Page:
Katherine Applegate's The One and Only Ivan (HarperCollins) and Jon Klassen's This Is Not My Hat (Candlewick) may have won the Newbery and Caldecott, respectively, on Monday, but they were already stellar titles for School Library Journal's Book Review editors. Both books made SLJ's Best Books of 2012 list, as well as many of the other ALA's Youth Media Award-winners. Listed below are the SLJ reviews for the top prizes: Newbery Medal APPLEGATE, Katherine. The One and Only Ivan. illus. by Patricia Castelao. 305p. CIP. HarperCollins/Harper. Jan. 2012. Tr $16.99. ISBN 978-0-06-199225-4; ebook $9.99. ISBN 978-0-06-210198-3. LC 2011010034. Gr 3-7—This tender tale of friendship and hope is narrated by a silverback gorilla living at The Big Top Mall, a shabby, circus-themed roadside attraction. For years, Ivan was passively content. He had his art, unlimited bananas, and his friends: Stella (an elephant), Bob (a stray dog), and Julia (a human child). Ivan's eyes are finally opened to his deplorable surroundings when he loses a friend due to neglect. The last straw is when he witnesses the attraction's owner abusing Ruby, a newly acquired baby elephant. Thus, Ivan is inspired to take action. With some help from his human friends, his dream of a better life for all the Big Top's animals just might come true. The character of Ivan, as explained in an author's note, is inspired by a real gorilla that lived through similar conditions before being adopted by Zoo Atlanta. Applegate makes a powerful statement about the treatment of animals—especially those living in captivity—and reminds readers that all creatures deserve a safe place to call home. Castelao's delightful illustrations enhance this lovely story, and the characters will capture readers' hearts and never let go. A must-have.—Alissa J. LeMerise, Oxford Public Library, MI Caldecott Medal KLASSEN, Jon. This Is Not My Hat. illus. by author. 40p. Candlewick. Oct. 2012. RTE $15.99. ISBN 978-0-7636-5599-0. PreS-Gr 1–With this new creation, Klassen repeats the theme from I Want My Hat Back (Candlewick, 2011), but with a twist. The narrator here is the thief–a small, self-confident fish who has pilfered a little blue bowler from a big sleeping fish. He wastes no time or words in confessing his crime as he swims across the page announcing, “This hat is not mine. I just stole it.” He continues his narrative with no regrets, but with a bit of rationalizing (“It was too small for him anyway.”) as he swims to his hiding place, unaware that the big fish is in quiet pursuit. Readers, of course, are in on this little secret. When the two disappear into a spread filled with seaweed, the narration goes silent, and youngsters can easily surmise what happens as the big fish reemerges with the tiny blue bowler atop his head. Simplicity is key in both text and illustrations. The black underwater provides the perfect background for the mostly gray-toned fish and seaweed while the monochromatic palette strips the artwork down to essential, yet exquisite design. Movement is indicated with a trail of small white bubbles. This not-to-be-missed title will delight children again and again.–Carolyn Janssen, Public Library of Cincinnati & Hamilton County, Cincinnati, OH Theodore Geisel Medal LONG, Ethan. Up, Tall and High! illus. by author. unpaged. CIP. Putnam. Feb. 2012. RTE $15.99. ISBN 978-0-399-25611-0. LC 2011003291. PreS-K—Long borrows from the Mo Willems school of minimalist humor in this early reader about a flock of funny birds trying to outdo one another. The three stories utilize repetition of very few words ("I am tall." "You are not tall." "I may not be tall. But I am not small"), but the accompanying illustrations greatly enrich the spare text with bright colors and charming cartoons, making this a fun first venture into reading alone. The book has one shortcoming: the pages are flimsy and do not lie flat, so the flaps catch when opened or closed, so longevity is definitely a concern. Otherwise, the silly birds and their games of one-upmanship are definitely giggle-worthy.—Alyson Low, Fayetteville Public Library, AR Carnegie Medal Anna, Emma and the Condors. DVD. 20 min. Green Planet Films. 2012. ISBN unavail. $49. Gr 5 Up–Viewers will be captivated by this charming and gorgeously photographed look at the life of an environmental biologist and his family as they work to save the California Condor. Chris Parrish is the director of the Condor Project for the Peregrine Fund at Vermilion Cliffs National Park in Arizona, and his wife, Ellen, is a teacher for Roots and Shoots, an organization founded by Jane Goodall. They home school their two daughters, Anna and Emma, allowing the girls to work with them in their species conservation efforts. There is no story or plot to the film, and not a lot of scientific details either. Rather, the film showcases the stunning landscapes of the Vermillion Cliffs in Arizona, and offers many breathtaking images of condors—in flight, at rest, eating, and mating. The family is shown tracking the birds, taking blood samples, feeding them (not for the faint of heart, condors are scavengers and these eat dead calves), and in an emotional moment, releasing a young condor back into the wild. There are many images of the family hiking, camping and riding horses, while in voice-overs they discuss living with respect for the environment. Parrish is also shown singing several songs with his guitar. This short sketch might make a nice supplemental film for an environmental studies class.–Geri Diorio, Ridgefield Library, CT Sibert Medal, YALSA Award for Excellence in Nonfiction, Newbery Honor SHEINKIN, Steve. Bomb: The Race to Build–and Steal–the World’s Most Dangerous Weapon. Roaring Brook/Neal Porter. Tr $19.99. ISBN 978-1-59643-487-5; ebook $9.99. ISBN 978-1-59643-861-3. Gr 5 Up–“Harry Gold was right: This is a big story.” So begins this depiction of the “creation–and theft–of the deadliest weapon ever invented.” As he did in The Notorious Benedict Arnold (Roaring Brook, 2010), Sheinkin has again brought his superior talent for storytelling to bear in what is truly a gripping account of discovery, espionage, and revolutionary changes in both physics and the modern world. This fascinating tale, packed with a wide cast of characters, focuses mainly on three individuals: spy for the Soviets Harry Gold, leader of the Manhattan Project J. Robert Oppenheimer, and Knut Haukelid, who sabotaged German bomb efforts while working for the Norwegian resistance. Sheinkin skillfully combines lucid, conversational snapshots of the science behind the atomic bomb with a fast-paced narrative of the remarkable people who made it possible and attempted to steal it. Handsomely designed and loaded with archival photos and primary-source documents, the accessible volume lays out how the bomb was envisioned and brought to fruition. While the historical information and hard facts presented here will likely be new to the intended audience, they in no way overwhelm readers or detract from the thoroughly researched, well-documented account. It reads like an international spy thriller, and that’s the beauty of it.–Brian Odom, Pelham Public Library, AL Batchelder Medal VOORHOEVE, Anne C. My Family for the War. tr. from German by Tammi Reichel. Dial. p. 124. Gr 7 Up—In 1938 Berlin, 10-year-old Ziska and her best friend run from classmates-turned-bullies who torment them for being Jewish, even though Ziska's family converted in the last century and she knows nothing of the Jewish religion or culture. When her father is beaten during a brutal midnight raid on their apartment and imprisoned, Ziska earns a position on the kindertransport to England, where she begins a new life as Frances, foster daughter to an Orthodox London "family for the war." In an engaging, honest voice, she relates her fears, triumphs, and revelations as she learns English and the rituals of Judaism, adapts to a new life, and copes with guilt about her growing love for her new family. She tries in vain to acquire permits for her parents to join her while they keep up a soon spotty, strained correspondence that brings increasingly heartbreaking news of those left behind. By war's end, Frances, now 17, has experienced evacuation to the English countryside and another foster home, air raids, bomb shelters, and first love with page-turning immediacy despite the sense that the story is told by a much older, reflective Frances looking back. Events and facts are expertly woven into the girl's emotional growth, and changing relationships—especially those with her complex, fading mother and differently complex foster mother—provide a rich exploration of identity and self. Like Frances, the mostly Jewish cast of secondary characters is varied, multidimensional, and sometimes unlikable. With a compelling main character and taut and insightful story line, this novel is sure to find no shortage of readers, and it adds a valuable perspective to collections of World War II fiction.—Riva Pollard, Prospect Sierra Middle School, El Cerrito, CA Pura Belpré Author Award, Stonewall Medal, Printz Honor SÁENZ, Benjamin Alire. Aristotle and Dante Discover the Secrets of the Universe. 358p. CIP. S & S. Feb. 2012. Tr $16.99. ISBN 978-1-4424-0892-0; ebook $9.99. ISBN 978-1-4424-0894-4. LC 2010033649. Gr 9 Up-In the summer of 1987 in El Paso, TX, two 15-year-old loners meet when Dante offers to teach Ari to swim, and they have a laugh over their unusual names. Though polar opposites in most aspects other than age and Mexican heritage, the teens form an instant bond and become inseparable. This poetic novel takes Ari, brooding and quiet, and with a brother in prison, and Dante, open and intellectual, through a year and a half of change, discovering secrets, and crossing borders from which there is no return. Two incidents, one in which Ari saves Dante's life and his family's temporary move to Chicago, help Dante understand that he is gay and in love with his friend. Yet, Ari can't cross that line, and not until Dante is hospitalized in a gay-bashing incident does he begin to realize the true depth of the love he has for him. With the help of his formerly distant, Vietnam-damaged father, Ari is finally able to shed his shame—the shame of his anger, of his incarcerated brother, of being different—and transition from boy to man. While this novel is a bit too literary at times for some readers, its authentic teen and Latino dialogue should make it a popular choice.—Betty S. Evans, Missouri State University, Springfield Pura Belpré Illustrator Award SCHMIDT, Gary D. Martín de Porres: The Rose in the Desert. illus. by David Diaz. 32p. CIP. Clarion. 2012. RTE $16.99. ISBN 978-0-547-61218-8. LC 2011025721. Gr 2–4—Picture-book biographies of Catholic saints are usually limited to those best known, like Patrick, Francis, Joan of Arc, and Blessed Mother Teresa. Martín de Porres was the first black saint of the Americas, and he has a story as inspiring and evocative of Christian virtue as any other. Born the illegitimate son of a former slave and a Spanish conquistador in 1579 in Lima, Peru, he lived with his mother and sister in abject poverty until he was claimed by his father and eventually apprenticed to a surgeon and found to have healing powers that matched his great piety. He was accepted to be a servant at a Dominican monastery, with the explicit understanding that he, a mulatto, would never become a priest. He showed compassion for all people and animals and was said to have miraculous gifts. But it is his extreme humility that resonates with most biographers, including Schmidt, who tells the story of St. Martín's life in simple and eloquent language, emphasizing his humble servitude and great empathy. Diaz's multimedia illustrations are lush and beautiful, reinforcing the narrative and frequently using iconic images and stylized shapes that evoke stained glass. Some drawings of Martín, however, are inconsistent. His age occasionally seems to shift out of sequence, and the changing shape of his nose and eyes in particular results in some visual dissonance for young readers. Nonetheless, this is an artful and reverent portrait of a little-known figure.—Lisa Egly Lehmuller, St. Patrick's Catholic School, Charlotte, NC Odyssey Medal The Fault in Our Stars (unabr.). 6 CDs. 7:19 hrs. Brilliance Audio. 2012. ISBN 978-1-4558-6987-9. $59.97. Gr 9 Up–John Green’s compelling, engaging novel (Dutton, 2012) is about life, and love, and death. Hazel was diagnosed with terminal cancer at the age of 13. Three years later, she is still alive. However, her life is turned upside down when she meets Augustus Waters at a support group for teens with cancer. They embark on a relationship that has the potential to become an emotional grenade. Gus uses his “last wish” granted to sick children by the Genie Foundation to take Hazel to Amsterdam in order to meet Peter Van Houten, the author of her favorite book about a girl who has cancer. She believes there is more to the story and wants the author to give her additional information. Van Houten’s response is disappointing, but in the end Hazel allows herself to love Gus. Kate Rudd narrates in a relaxed style, perfectly voicing all of Green’s well-developed characters. This novel doesn’t pull any punches, and listeners’ emotions will run the gamut from laughing out loud to sobbing with joy or grief. A strong choice for young adult collections.–Elizabeth L. Kenyon, Merrillville High School, IN Printz Medal LAKE, Nick. In Darkness. 352p. Bloomsbury. 2012. Tr $17.99. ISBN 978-1-59990-743-7; ebook $9.99. ISBN 978-1-59990-820-5. LC 2011022350. Gr 9 Up–Trapped in the rubble of Haiti’s massive 2010 earthquake, teenage Shorty desperately waits for rescue. While in darkness, events of his traumatic, violent life replay in his head. He is haunted by his father’s brutal murder, his twin sister’s disappearance, and the armed gang activity that has been his means of survival in Site Soléy (Cite Soleil), a very real and dangerous slum. As he faces death and struggles to understand the external forces that have shaped him, Shorty gradually feels the uplifting spiritual presence of revered slave liberator Toussaint L’Ouverture and draws strength and hope from the man’s extraordinary life, determination, and idealism. The pervasive Haitian voodoo belief in spirit transfer empowers Shorty and connects him with Touissant across time. In alternating chapters of “Now” and “Then,” Shorty’s and Toussaint’s stories unfold. The relentless oppression, poverty, violence, and instability of the country is vividly conveyed through Shorty’s stark, graphic narrative. Toussaint’s story provides historical background for the socioeconomic and political conflicts that continue today. As the author notes, he portrays the essential spirit and history of Touissant with some omissions and simplifications. For example, Touissant learned to read as a boy, and not late in life, but this factual inaccuracy does not diminish the account of his charisma and significance. The entangled actions of gangs and government, the complicated relationship between Haitians and foreign-aid organizations, and the rich mix of Creole and French patois provide insight and authenticity. A striking cast of characters, compelling tension as Shorty confronts his own death, and the reality and immediacy of Haiti’s precarious existence will captivate secondary readers.–Gerry Larson, formerly at Durham School of the Arts, NC Coretta Scott King Book Awards Author Award: PINKNEY , Andrea Davis. Hand in Hand: Ten Black Men Who Changed America. illus. by Brian Pinkney. 244p. bibliog. chron. further reading. index. CIP. Disney/Jump at the Sun. 2012. Tr $19.99. ISBN 978-1-4231-4257-7. LC 2011051348. Gr 5–8—This book is similar in scope to the author's Let It Shine: Stories of Black Women Freedom Fighters (Harcourt, 2000). The subjects here include Benjamin Banneker, Frederick Douglass, Booker T. Washington, W.E.B. DuBois, A. Philip Randolph, Thurgood Marshall, Jackie Robinson, Malcolm X, Martin Luther King, Jr., and Barack Obama, all introduced in the author's characteristically lively prose ("Black students kept on keeping on with dog-eared textbooks and dog-tired feet"; Malcolm Little's hair was transformed from "pretty-boy cotton-kink to slick-daddy bone-straight"). The distinct experiences that shaped each man are ably delineated-the childhood events, the hardships faced, the richly deserved victories won-and the results are, without exception, compelling. The large font size is perfect for the middle-grade audience, but too many blocks of unbroken text may turn away less-confident readers. Thankfully, Brian Pinkney's magnificent portraits and spot art throughout each profile help to amplify each man's story. A must-have for all libraries serving young people. Sam Bloom, Blue Ash Library, Cincinnati, OH Illustrator Award: HUGHES, Langston. I, Too, Am America . illus. by Bryan Collier. CIP. S & S. 2012. Tr $16.99. ISBN 978-1-4424-2008-3. LC 2011002879. K-Gr 5—Hughes's poem of burgeoning pride in one's African American identity, written at the height of the Harlem Renaissance in 1925, is interpreted anew in this striking picture book.Collier has visualized the message of the sparely written poem, barely 60 words in length, through the lens of a Pullman porter. "I, too, sing America" proclaims the opening spread that depicts a passenger rail car whizzing by; then, "I am the darker brother" shows an African American young man in the porter's uniform gazing squarely at readers through a faint, translucent overlay of the American flag, a recurring motif. As the porter cleans up the club car and examines the detritus—newspapers, magazines, blues, and jazz albums left by the train's well-heeled passengers—he impulsively flings it all from the caboose, scattering this knowledge to those who will willingly learn from it. Wafting through time and space, these items fall into the hands of a young female field worker in the long-ago South as well as residents in a contemporary northern urban landscape. The poem's powerful conclusion—"I, too, am America"—depicts a young boy on the subway with his mother, peering out the window through a readily visible flag toward his unknown but hopeful future. Collier's signature mixed-media collages create bold, textured images that give tangible expression to the poet's potent words. A memorable and multilayered volume for all libraries.—Kathleen Finn, St. Francis Xavier School, Winooski, VT William C. Morris Award HARTMAN, Rachel. Seraphina. Random. Tr $17.99. ISBN 978-0-375-86656-2; PLB $20.99. ISBN 978-0-375-96656-9; ebook $10.99. ISBN 978-0-375-89658-3. LC 2011003015. Gr 7 Up–For nearly 40 years, the treaty between the humans of Goredd and the dragons of dragonkind has held strong. Humans must not enter dragonkind territory and dragons, upon entering human lands, must take their human shape, or saarantrai. In Goredd, Seraphina’s human father, a high offical, needs her to stay anonymous. The dark secret that she must hide is that her mother was a dragon. Because of her musical talents, Seraphina becomes Goredd’s music assistant, helping prepare for the anniversary celebration. Layers of clothing disguise the scales on her arms and stomach, but unlike dragons, her blood runs red, not silver. Also, to keep from having fainting spells in which she relives her deceased mother’s experiences, Seraphina must clear her head each night. She calls the figures in her vision grotesques, and each night, she must ensure all is calm in her mind-garden. When the decapitated body of Prince Rufus is found just days before the anniversary festivities, many humans are quick to accuse a dragon of breaking the pact. Seraphina’s grotesques begin acting strangely, and the whole court is investigating the murder. When the celebrations are in full swing, all hell breaks loose as the rogue dragon that killed the prince enters Goredd in his dragon form and attempts to take control. Seraphina must risk revealing her true identity (and that of her fellow hybrids) in an attempt to save the kingdom. Hartman creates a rich story layered with intriguing characters and descriptive settings. Seraphina is a complex and fully developed protagonist. Although long, this unique novel (left open for a sequel) will surely appeal to fans of Christopher Paolini’s "Eragon" books (Knopf) and wherever readers enjoy fantasies. Lauren Newman Schneider Family Book Award For Middle Grade Readers: LEAN, Sarah. A Dog Called Homeless. 198p. HarperCollins/Katherine Tegen. 2012. Tr $16.99. ISBN 978-0-06-212220-9; ebook $9.99. ISBN 978-0-06-212222-3. LC 2011044628. Gr 4–7—Cally Fisher hasn't spoken for 31 days. As she explains in the prologue, "Talking doesn't always make things happen, however much you want it to." She knows that talking won't bring her mother back to life or keep her dad from selling their home in exchange for a small apartment so what's the point in saying anything. But when her mother appears one day wearing a bright red raincoat and the only other soul that sees her is a big scraggly dog, the girl knows she must find a way to convince her father that the dog is the only thing connecting them to her mother. But her father's growing depression continues to separate the family and Cally struggles to keep her mother from becoming a distant memory. When she meets Sam, who lives downstairs, the friendship that forms between the blind boy and silent girl manages to reunite a family, and each character benefits from the bond. Truly a lesson in the power of love and loss, this story shows that learning how to listen is more important than what's being said. This is a thought-provoking story that will speak to readers of all ages.—Cheryl Ashton, Amherst Public Library, OH For Younger Readers: ALEXANDER, Claire. Back to Front and Upside Down. illus. by author. 26p. Eerdmans. Sept. 2012. Tr $16. ISBN 978-0-8028-5414-8. PreS-Gr 1–Stan, a small anthropomorphic puppy, faces a big problem–his class is making birthday cards for the principal, but he just can’t get the hang of writing. He is despondent until a friend suggests that he approach their teacher for help. Gathering up some courage, Stan approaches Miss Catnip and discovers that he’s not the only one having trouble. After “lots and lots and lots of practice,” Stan’s writing improves and he not only creates a great card, but learns that he should always ask for help when he is struggling. Alexander’s mostly full-page illustrations of Stan and his animal friends are bright and cheerful. Though cartoonish, they expressively depict the change in Stan’s emotions–from isolation and sadness to accomplishment and happiness. The story is a tad didactic, but it teaches a good lesson. Students should have no trouble sympathizing with Stan’s learning difficulties and cheer for his success.–Yelena Alekseyeva-Popova, formerly at Chappaqua Library, NY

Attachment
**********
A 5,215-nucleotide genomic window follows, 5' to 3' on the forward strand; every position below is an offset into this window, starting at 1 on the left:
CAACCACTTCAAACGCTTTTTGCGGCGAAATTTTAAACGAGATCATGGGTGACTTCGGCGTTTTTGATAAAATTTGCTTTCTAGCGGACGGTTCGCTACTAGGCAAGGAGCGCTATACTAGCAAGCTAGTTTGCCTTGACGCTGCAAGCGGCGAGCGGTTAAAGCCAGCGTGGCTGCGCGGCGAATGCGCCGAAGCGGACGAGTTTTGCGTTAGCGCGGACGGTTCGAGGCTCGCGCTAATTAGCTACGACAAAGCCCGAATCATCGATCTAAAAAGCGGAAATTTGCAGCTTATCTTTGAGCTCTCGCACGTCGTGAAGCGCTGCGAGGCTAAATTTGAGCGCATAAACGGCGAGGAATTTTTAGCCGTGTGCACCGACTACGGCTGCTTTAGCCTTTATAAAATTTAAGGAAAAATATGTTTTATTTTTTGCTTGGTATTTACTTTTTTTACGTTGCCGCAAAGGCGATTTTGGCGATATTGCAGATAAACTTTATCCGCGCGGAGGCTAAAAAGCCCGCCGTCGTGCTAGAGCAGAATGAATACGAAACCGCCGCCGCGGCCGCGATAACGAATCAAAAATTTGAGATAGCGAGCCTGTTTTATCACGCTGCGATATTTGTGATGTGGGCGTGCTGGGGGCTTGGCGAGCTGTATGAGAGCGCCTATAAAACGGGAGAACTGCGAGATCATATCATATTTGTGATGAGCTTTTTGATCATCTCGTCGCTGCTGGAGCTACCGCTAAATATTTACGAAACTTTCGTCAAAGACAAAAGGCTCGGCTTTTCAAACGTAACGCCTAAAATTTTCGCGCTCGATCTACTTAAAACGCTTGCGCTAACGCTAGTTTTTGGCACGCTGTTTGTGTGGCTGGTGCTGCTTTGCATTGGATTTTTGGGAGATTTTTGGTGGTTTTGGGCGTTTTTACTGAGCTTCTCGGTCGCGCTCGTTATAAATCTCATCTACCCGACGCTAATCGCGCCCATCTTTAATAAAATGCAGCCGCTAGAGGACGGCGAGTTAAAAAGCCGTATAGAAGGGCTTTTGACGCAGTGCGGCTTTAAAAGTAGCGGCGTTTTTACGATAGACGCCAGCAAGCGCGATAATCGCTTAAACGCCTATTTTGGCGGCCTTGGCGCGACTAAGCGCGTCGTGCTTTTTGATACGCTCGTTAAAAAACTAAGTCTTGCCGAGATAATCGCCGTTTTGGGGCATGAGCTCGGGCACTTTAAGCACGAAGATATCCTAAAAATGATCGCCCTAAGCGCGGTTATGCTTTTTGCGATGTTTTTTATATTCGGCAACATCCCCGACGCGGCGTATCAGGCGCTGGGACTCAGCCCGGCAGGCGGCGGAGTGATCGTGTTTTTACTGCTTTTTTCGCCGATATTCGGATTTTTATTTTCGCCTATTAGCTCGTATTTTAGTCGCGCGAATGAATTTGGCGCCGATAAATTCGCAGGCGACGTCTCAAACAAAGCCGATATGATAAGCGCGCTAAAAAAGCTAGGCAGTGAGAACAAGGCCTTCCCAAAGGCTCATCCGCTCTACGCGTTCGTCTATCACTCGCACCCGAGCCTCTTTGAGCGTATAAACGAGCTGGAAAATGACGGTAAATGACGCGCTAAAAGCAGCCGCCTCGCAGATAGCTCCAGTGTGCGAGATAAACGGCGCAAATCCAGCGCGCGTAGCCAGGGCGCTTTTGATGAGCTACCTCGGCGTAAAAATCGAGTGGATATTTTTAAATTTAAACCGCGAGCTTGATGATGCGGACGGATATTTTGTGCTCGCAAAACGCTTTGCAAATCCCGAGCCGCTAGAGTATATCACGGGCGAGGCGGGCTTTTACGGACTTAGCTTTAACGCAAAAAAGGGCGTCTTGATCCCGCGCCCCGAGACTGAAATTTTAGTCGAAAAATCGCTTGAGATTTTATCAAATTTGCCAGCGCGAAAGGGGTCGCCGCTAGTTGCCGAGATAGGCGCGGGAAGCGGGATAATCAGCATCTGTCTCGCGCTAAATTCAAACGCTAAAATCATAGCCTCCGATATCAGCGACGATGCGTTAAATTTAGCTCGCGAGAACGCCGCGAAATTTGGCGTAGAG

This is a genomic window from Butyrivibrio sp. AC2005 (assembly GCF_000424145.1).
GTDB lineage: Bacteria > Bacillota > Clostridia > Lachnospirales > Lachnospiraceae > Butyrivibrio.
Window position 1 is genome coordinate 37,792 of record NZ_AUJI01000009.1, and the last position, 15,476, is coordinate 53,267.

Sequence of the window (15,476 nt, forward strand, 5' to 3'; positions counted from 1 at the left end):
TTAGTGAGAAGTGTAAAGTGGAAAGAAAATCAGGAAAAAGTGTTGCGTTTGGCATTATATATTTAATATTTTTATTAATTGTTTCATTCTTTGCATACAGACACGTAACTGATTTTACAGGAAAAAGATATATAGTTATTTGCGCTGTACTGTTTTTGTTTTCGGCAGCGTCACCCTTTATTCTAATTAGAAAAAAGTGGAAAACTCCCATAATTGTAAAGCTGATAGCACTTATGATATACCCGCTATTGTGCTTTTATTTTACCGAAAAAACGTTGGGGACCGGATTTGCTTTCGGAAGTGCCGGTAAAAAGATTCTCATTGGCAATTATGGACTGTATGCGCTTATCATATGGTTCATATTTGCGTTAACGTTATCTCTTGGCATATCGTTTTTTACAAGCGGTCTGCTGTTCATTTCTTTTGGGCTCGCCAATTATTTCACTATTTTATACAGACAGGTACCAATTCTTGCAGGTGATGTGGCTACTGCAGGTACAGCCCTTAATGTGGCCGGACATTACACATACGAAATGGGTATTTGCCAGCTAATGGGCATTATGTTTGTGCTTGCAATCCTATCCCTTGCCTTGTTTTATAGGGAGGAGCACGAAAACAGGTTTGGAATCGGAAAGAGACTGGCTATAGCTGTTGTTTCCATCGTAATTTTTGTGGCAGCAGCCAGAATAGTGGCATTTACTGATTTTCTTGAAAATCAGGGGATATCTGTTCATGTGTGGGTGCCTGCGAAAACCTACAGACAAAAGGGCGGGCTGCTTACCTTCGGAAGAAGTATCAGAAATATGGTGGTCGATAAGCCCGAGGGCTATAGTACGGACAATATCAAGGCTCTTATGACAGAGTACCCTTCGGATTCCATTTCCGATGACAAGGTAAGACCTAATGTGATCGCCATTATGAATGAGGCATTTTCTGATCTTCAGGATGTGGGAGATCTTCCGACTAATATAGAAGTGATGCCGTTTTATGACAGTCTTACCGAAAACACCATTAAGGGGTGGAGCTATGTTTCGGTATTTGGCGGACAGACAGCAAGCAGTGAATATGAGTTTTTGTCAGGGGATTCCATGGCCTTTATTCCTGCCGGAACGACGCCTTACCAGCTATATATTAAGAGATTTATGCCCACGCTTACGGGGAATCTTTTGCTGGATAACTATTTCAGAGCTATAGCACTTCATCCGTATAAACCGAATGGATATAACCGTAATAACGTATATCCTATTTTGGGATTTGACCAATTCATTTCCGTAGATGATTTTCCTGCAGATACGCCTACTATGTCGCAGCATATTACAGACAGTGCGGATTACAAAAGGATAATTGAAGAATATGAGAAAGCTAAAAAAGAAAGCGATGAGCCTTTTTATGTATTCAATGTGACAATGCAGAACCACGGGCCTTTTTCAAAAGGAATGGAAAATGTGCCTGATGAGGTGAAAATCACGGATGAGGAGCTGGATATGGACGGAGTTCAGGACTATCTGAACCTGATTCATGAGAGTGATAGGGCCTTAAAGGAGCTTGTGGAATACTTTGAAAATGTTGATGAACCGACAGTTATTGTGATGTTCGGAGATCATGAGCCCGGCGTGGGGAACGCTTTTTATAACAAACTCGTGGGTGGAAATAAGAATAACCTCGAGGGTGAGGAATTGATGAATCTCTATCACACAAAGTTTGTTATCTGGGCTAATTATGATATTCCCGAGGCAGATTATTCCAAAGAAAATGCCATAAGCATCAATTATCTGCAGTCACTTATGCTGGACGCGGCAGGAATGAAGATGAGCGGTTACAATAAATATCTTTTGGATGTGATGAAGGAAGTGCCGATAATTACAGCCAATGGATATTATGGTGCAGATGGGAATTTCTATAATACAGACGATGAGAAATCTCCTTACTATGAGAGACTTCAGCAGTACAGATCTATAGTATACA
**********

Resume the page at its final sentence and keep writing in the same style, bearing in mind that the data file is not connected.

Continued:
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ALA Midwinter Madness : Sturdy For Common Things

[...] Bomb swept the house with one win and two honors, Jon Klassan won both a Caldecott medal and honor (a very rare occurrence), and Aristotle and Dante Discover the Secrets of the Universe also cleaned up nicely with a Belpre win, a Stonewall win, and  a Printz honor. Wowza. Just a reminder that this list is only a sampling of the 2013 winners. The full list, in it’s entirety, can be found here. Also, School Library Journal conveniently organized all their reviews of the top winners into one post here. [...]

Posted : Feb 02, 2013 05:22


Aristotle and Dante Discover the Secrets of the Universe was also a Printz Honor book.

Posted : Jan 29, 2013 04:23